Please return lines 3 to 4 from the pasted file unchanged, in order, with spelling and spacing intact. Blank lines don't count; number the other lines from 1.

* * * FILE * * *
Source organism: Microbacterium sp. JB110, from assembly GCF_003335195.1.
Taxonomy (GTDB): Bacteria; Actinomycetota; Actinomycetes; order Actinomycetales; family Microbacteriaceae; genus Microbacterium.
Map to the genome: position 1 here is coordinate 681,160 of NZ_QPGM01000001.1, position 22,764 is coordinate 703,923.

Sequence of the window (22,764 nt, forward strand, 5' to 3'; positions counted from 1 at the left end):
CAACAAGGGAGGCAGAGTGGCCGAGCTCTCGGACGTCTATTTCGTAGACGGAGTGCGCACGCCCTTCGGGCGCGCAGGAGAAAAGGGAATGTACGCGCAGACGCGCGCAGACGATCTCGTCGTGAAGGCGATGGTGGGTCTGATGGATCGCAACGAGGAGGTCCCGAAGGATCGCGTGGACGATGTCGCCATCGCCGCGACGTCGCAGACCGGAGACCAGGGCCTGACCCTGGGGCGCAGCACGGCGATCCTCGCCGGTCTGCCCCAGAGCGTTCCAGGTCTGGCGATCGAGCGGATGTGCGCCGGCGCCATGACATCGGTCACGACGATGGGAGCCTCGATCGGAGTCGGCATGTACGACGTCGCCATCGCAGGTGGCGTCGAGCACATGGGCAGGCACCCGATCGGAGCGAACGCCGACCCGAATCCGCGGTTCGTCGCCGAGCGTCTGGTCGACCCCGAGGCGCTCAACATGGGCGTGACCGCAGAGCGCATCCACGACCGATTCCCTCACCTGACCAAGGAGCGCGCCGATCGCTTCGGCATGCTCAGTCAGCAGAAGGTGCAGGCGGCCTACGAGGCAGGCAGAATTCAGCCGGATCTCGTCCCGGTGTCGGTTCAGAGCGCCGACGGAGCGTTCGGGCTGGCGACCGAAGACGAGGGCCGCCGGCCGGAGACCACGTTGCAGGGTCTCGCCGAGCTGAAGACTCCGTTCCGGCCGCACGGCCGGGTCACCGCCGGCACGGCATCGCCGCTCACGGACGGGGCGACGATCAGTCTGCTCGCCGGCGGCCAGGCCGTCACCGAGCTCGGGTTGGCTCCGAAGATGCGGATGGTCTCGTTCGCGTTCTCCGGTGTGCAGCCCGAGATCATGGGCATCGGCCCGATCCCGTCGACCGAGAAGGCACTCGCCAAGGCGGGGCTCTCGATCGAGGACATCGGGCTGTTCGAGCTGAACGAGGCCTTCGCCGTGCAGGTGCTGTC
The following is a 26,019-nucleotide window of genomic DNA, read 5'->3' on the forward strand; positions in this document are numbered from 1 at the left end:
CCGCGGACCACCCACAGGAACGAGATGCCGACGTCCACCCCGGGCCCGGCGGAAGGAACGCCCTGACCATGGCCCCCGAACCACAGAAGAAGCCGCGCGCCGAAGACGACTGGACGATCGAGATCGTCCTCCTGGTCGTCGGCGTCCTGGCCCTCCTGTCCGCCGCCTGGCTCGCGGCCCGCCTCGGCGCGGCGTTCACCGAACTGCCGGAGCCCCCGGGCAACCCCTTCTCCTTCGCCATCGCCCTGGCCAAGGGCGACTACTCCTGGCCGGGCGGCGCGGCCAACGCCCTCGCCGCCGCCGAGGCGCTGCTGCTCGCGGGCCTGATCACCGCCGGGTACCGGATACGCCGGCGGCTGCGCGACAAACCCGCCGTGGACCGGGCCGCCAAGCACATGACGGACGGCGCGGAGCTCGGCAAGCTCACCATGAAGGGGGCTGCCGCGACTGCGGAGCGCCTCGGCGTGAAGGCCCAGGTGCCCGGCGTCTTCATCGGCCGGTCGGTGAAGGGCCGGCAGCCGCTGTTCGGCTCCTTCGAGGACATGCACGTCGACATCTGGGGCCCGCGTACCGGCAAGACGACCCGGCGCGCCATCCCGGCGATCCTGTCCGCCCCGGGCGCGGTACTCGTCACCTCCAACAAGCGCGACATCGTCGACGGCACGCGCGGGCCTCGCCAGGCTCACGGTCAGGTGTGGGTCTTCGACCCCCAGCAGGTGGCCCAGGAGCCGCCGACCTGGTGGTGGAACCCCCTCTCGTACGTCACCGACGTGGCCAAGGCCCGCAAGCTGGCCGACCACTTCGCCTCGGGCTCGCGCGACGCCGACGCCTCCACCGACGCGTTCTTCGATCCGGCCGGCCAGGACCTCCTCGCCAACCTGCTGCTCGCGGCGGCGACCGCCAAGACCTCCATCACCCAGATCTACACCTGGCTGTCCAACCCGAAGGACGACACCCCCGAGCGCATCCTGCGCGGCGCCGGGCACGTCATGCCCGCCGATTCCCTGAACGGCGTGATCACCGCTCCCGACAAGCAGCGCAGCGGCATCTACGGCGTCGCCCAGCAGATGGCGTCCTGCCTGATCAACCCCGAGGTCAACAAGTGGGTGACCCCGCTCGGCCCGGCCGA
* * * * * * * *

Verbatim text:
Map to the genome: position 1 here is coordinate 681,160 of NZ_QPGM01000001.1, position 22,764 is coordinate 703,923.

Sequence of the window (22,764 nt, forward strand, 5' to 3'; positions counted from 1 at the left end):